My Life
Calista Ellsworth Davis - Written in 1946
I was borne in Civil War days & raised in Bond Co. Ill in 1864 on a little farm of 40 acres. My father & mother were poor people but in those days they could raise most anything such as corn, wheat, oats, & grain of any kind & it would yield. He raised his family of 10 children on that little farm.

Our house consisted of a 3 roomed log cabin with a fireplace with stick & clay chimney. My father & mother were good christian people. He had plenty around him all kinds of grain & fruit in abundance such as apples, peaches, cherries, gooseberries & currants, plenty of good garden & good crops of all kind for you could raise it them days for it yielded. We had our own meat & plenty of good lard & we had 2 good cows & had our own milk & butter. We had sheep & lambs - not in abundance, but a few sheep. I can remember when I was growing up for a few years my father killing a sheep & skinning it & we had mutton to eat. We had our chickens & eggs & plenty to eat them days. We made our own apple butter. My father would take corn to the grist mill & they would grind it & we would have plenty of good corn bread & lots of good old sorghum molasses. He would take wheat to the mill & have it ground & we would have flour but we didn't get biscuits very often. Those were good old days . I used to go out & gather hazel nuts by the sack & bring them home & hull them for the winter. We had lots of apples & my father would bury them & open them up in the winter & Oh they were good! We had plenty of food, but we didn't have much water. We had a well but it didn't afford much water.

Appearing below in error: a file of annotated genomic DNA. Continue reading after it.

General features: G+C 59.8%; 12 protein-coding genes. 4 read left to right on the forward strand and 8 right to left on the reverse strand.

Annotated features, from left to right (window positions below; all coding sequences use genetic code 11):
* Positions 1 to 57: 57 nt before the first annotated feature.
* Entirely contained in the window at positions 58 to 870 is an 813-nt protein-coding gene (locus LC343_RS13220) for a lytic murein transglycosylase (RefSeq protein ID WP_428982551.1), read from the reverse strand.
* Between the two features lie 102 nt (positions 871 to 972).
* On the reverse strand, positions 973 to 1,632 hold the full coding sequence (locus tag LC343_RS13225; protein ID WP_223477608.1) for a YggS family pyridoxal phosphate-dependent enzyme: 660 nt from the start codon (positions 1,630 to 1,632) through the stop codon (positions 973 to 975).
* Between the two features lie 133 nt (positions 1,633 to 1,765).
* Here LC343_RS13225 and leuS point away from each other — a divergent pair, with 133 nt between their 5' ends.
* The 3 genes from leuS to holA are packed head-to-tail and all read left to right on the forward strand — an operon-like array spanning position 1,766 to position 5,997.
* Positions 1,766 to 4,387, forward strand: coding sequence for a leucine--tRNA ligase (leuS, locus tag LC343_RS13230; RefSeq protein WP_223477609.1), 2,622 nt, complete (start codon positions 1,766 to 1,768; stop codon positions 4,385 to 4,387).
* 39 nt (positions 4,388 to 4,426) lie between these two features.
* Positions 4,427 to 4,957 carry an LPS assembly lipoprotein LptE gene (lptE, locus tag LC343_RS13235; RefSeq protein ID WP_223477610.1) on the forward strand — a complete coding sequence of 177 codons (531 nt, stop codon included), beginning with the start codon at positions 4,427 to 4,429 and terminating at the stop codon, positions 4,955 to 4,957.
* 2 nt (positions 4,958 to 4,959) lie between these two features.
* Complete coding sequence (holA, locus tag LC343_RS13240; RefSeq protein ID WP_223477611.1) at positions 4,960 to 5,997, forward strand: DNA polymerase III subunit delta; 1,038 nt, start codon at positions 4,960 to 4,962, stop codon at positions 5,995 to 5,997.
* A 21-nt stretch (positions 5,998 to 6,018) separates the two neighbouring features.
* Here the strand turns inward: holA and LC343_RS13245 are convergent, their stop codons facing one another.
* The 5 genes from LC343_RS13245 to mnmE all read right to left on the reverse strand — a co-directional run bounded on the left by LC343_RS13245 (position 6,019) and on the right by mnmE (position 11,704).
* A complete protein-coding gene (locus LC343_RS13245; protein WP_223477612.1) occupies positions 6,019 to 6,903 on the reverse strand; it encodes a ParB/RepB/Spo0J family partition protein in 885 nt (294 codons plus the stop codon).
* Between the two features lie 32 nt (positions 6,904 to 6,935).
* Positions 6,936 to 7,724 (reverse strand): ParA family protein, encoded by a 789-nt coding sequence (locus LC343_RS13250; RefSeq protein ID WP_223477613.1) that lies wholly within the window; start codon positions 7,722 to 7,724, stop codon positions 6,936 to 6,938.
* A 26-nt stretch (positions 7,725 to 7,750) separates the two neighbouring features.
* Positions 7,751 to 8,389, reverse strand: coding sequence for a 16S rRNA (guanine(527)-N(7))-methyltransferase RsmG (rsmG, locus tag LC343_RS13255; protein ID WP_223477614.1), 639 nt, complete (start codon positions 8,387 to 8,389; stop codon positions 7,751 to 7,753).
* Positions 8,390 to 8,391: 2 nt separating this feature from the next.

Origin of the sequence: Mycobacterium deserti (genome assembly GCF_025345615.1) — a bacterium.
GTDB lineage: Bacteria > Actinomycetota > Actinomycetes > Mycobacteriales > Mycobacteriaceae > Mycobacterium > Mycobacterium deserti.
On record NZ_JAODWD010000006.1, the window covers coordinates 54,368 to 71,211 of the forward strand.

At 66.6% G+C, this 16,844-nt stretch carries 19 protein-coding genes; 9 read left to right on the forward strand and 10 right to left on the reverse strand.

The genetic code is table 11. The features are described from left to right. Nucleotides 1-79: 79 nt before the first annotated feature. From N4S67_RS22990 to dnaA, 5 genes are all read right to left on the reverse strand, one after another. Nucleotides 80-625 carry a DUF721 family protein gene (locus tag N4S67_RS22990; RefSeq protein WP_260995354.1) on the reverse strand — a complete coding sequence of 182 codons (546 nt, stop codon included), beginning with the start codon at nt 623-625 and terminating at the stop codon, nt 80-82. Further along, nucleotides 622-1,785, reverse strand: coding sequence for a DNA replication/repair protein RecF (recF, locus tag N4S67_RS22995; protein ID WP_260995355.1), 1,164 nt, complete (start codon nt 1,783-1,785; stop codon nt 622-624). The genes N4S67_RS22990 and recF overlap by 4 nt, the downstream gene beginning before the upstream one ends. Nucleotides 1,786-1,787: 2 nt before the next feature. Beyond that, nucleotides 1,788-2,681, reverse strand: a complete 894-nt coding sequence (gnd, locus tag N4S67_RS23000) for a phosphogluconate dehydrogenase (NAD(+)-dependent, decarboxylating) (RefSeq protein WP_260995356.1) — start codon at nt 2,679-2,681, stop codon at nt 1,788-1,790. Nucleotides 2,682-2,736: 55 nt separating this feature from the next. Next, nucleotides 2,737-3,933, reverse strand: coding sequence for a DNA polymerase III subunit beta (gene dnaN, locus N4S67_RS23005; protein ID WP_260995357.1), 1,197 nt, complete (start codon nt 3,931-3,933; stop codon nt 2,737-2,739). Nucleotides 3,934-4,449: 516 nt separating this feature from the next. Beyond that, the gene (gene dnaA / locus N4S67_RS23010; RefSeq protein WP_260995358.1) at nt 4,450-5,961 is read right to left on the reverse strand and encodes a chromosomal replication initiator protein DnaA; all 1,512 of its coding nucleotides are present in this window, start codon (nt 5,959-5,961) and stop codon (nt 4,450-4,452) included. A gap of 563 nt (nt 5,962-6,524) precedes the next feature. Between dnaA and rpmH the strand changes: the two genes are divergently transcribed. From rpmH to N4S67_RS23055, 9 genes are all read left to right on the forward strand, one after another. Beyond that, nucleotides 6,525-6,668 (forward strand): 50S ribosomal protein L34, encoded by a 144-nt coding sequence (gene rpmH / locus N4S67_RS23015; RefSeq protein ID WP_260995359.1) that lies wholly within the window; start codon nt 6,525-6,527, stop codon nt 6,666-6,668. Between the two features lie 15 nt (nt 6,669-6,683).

Our folks used to go down to the branch to do the washing. One time there came up a storm of wind & rain before they could get to the clothes. The storm washed them all away & only a few of them were found! I remember the old lye hopper at home. After I were married I made soap. We had the old lye hopper & we would put ashes in it & pour water in it & drain the lye off & when I got enough lye for a kettle I would make my own soap, hard & soft. I have also made many a pot of hominy with lye to eat the eyes out or whatever you called it, & then wash them good & cooked them. They would be as nice as the hominy you buy now & Oh it was good! Happy mother wove our clothes in as pretty stripes as you ever seen & colored her yarn with madder red & other colors. She knit our stockings red & our mittens red to wear to school. I can remember my mother weaving from morn till night.



I love to hear from you! Please send any comments or corrections to Ruth Mather